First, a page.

Square Enix is no stranger to the Google Play Store. In fact, it’s probably one of the most present and prolific developers on the mobile market. It’s added many of its popular series to Android in the form of ports and remasters, but there’s always been a problem. My disappointment with the lack of cloud save and controller support for such story-driven, incredible titles is something I’ve stated plenty in the past, particularly with my favorite title, Final Fantasy Tactics.
The developer has had a very tonedeaf approach to its games on mobile – gamers have been asking for these two features for years, and the reviews show it abundantly. In what seems to be a surprise turn of events, Final Fantasy VIII, yes, that one – the game that Square Enix has seemingly chosen to forget on most platforms, but is invariably one of the best – has received both controller and cloud save support today!
What this means is that you can enjoy the remastered classic on a larger display that just your phone. Yep, fire this bad boy up on your Chromebook, connect a bluetooth gamepad, and you’re off! Bonus points if you connect it to your living room TV via HDMI as Final Fantasy VIII truly does deserve to be enjoyed on the largest screen in your home. Afterward, you can pick up where you left off by swapping over to your phone and pulling down your save file from Square’s cloud. As I see it, this is the first time that fans have a win-win-win scenario.
However, there is one major caveat – the number of Chromebook models that the game seems to be compatible with is severely limited! I wasn’t able to install it on my Pixelbook Go, or my Lenovo Duet. Add to that the fact that many of the other Chromebooks around the office were incompatible (aside from the new HP Chromebook X2 11), and it’s looking like Square Enix missed the boat here for many, which is a real shame. If you’ve got a device that can run it, then you’re in luck, otherwise, here’s to hoping that more Chromebooks can play it sooner rather than later.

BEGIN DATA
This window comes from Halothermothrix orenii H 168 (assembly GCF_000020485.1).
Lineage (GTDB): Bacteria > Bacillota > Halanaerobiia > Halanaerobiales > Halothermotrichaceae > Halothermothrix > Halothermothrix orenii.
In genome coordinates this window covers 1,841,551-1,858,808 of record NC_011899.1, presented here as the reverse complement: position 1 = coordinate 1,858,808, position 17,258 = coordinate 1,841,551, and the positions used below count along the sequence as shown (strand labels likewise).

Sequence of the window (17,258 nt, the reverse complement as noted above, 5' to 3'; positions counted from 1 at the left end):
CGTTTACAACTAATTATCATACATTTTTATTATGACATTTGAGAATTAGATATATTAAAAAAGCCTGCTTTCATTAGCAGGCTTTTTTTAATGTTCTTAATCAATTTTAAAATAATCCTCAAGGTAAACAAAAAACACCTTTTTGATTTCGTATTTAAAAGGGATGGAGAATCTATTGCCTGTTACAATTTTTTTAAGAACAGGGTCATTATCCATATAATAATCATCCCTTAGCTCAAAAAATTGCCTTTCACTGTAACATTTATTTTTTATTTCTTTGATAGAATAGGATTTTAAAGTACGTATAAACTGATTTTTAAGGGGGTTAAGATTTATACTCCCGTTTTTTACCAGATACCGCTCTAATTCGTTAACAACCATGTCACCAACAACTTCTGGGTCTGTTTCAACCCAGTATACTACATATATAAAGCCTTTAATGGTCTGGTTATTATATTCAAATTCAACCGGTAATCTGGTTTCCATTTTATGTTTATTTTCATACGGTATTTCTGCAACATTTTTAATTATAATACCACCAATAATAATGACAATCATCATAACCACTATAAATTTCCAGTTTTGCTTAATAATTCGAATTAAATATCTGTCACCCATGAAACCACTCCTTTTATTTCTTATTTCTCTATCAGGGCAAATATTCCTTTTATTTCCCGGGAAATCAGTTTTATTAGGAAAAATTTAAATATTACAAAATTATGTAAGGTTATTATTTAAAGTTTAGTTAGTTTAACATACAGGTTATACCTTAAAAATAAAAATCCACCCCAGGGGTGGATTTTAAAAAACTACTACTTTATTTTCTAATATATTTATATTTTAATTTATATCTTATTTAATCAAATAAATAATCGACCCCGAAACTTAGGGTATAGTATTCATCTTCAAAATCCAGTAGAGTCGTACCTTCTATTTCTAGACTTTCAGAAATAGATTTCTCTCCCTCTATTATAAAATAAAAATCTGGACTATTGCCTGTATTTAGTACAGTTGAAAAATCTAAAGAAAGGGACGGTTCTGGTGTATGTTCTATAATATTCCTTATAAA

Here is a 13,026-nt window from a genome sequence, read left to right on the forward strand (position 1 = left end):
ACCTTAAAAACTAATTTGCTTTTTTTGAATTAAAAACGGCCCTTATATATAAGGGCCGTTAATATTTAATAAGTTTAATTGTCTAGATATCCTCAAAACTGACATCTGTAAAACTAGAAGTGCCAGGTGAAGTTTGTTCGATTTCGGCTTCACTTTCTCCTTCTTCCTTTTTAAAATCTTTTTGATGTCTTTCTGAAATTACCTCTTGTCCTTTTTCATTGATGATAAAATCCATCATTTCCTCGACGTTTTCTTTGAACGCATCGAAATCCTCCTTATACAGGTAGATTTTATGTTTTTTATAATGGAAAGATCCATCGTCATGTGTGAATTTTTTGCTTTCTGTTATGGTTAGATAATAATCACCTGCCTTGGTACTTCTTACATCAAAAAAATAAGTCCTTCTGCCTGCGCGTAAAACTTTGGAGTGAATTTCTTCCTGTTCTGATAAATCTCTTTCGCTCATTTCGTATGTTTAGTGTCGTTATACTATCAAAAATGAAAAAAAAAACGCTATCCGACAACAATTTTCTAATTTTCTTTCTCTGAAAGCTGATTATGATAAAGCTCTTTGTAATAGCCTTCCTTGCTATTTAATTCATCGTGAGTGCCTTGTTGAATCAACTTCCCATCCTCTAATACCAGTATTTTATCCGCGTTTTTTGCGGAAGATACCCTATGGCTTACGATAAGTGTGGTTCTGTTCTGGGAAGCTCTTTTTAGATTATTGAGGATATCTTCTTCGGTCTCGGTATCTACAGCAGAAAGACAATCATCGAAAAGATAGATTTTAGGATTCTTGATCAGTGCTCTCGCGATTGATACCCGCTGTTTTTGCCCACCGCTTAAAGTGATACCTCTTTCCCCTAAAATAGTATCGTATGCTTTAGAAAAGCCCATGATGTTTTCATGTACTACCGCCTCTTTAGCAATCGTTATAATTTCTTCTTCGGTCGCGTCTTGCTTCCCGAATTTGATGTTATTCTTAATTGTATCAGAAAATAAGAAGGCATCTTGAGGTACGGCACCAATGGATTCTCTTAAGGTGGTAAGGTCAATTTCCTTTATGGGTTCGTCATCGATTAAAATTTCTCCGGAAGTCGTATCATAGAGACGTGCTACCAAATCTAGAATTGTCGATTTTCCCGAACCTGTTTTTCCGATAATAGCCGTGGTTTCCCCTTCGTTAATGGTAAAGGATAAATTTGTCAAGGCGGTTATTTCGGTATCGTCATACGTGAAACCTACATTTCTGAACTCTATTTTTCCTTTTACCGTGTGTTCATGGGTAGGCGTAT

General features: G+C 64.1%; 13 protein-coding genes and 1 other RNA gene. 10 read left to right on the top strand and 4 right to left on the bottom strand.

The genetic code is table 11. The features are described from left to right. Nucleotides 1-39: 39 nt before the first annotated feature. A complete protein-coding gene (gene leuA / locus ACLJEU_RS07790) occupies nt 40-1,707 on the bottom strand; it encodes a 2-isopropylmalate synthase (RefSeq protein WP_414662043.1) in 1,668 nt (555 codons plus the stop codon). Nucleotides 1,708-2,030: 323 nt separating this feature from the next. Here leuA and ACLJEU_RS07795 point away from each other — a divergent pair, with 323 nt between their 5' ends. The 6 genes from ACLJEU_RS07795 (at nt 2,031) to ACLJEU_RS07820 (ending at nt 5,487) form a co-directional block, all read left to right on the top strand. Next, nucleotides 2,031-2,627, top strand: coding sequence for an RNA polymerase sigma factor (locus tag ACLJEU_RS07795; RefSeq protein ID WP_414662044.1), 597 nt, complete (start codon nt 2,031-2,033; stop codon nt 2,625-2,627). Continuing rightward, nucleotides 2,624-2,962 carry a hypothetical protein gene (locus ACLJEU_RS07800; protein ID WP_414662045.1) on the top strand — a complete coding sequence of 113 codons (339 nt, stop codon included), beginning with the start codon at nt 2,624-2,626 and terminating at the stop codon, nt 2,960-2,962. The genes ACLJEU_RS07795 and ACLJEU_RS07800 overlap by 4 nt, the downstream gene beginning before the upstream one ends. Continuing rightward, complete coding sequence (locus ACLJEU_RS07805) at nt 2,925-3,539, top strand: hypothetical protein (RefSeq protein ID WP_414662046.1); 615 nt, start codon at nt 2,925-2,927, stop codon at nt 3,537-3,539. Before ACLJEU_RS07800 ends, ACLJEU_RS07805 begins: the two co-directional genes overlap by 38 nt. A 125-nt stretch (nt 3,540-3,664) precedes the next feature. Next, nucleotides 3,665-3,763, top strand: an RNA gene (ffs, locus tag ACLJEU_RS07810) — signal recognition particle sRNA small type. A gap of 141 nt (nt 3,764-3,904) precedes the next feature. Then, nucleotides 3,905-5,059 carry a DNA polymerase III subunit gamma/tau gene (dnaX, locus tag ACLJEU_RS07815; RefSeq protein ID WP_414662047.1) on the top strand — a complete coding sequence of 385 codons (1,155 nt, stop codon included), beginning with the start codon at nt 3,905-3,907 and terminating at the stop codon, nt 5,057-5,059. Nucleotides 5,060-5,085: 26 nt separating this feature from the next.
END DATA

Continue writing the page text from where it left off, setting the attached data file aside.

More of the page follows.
Final Fantasy VIII Remastered
The Remaster comes in at just under 3GB and includes a number of notable changes from the original. For example, character models, and portraits, GF models and portraits, weapon and environment models and card artwork have all been remodeled and retextured. You can see a full list of changes on sites like Fandom, which have chronicled them, but if you played the game when it first came out, you’ll notice that everything truly feels like it’s been brought up from PS1 graphics to something more akin to PS2. A good comparison of what you’re seeing visually is that of Final Fantasy X and X-2 – passable, but not super impressive.
My hope is that Square Enix goes back over its catalog and finally adds controller and cloud save support to all of its titles. With its new games – Final Fantasy VII Ever Crisis and Final Fantasy VII The First Soldier – I hope that the company considers Chromebook and larger screen gamers out of the gate as opposed to a decade down the line. While that’s unlikely, I do believe that VIII Remastered gaining these two important features hints at what the future could hold, and that gets me excited!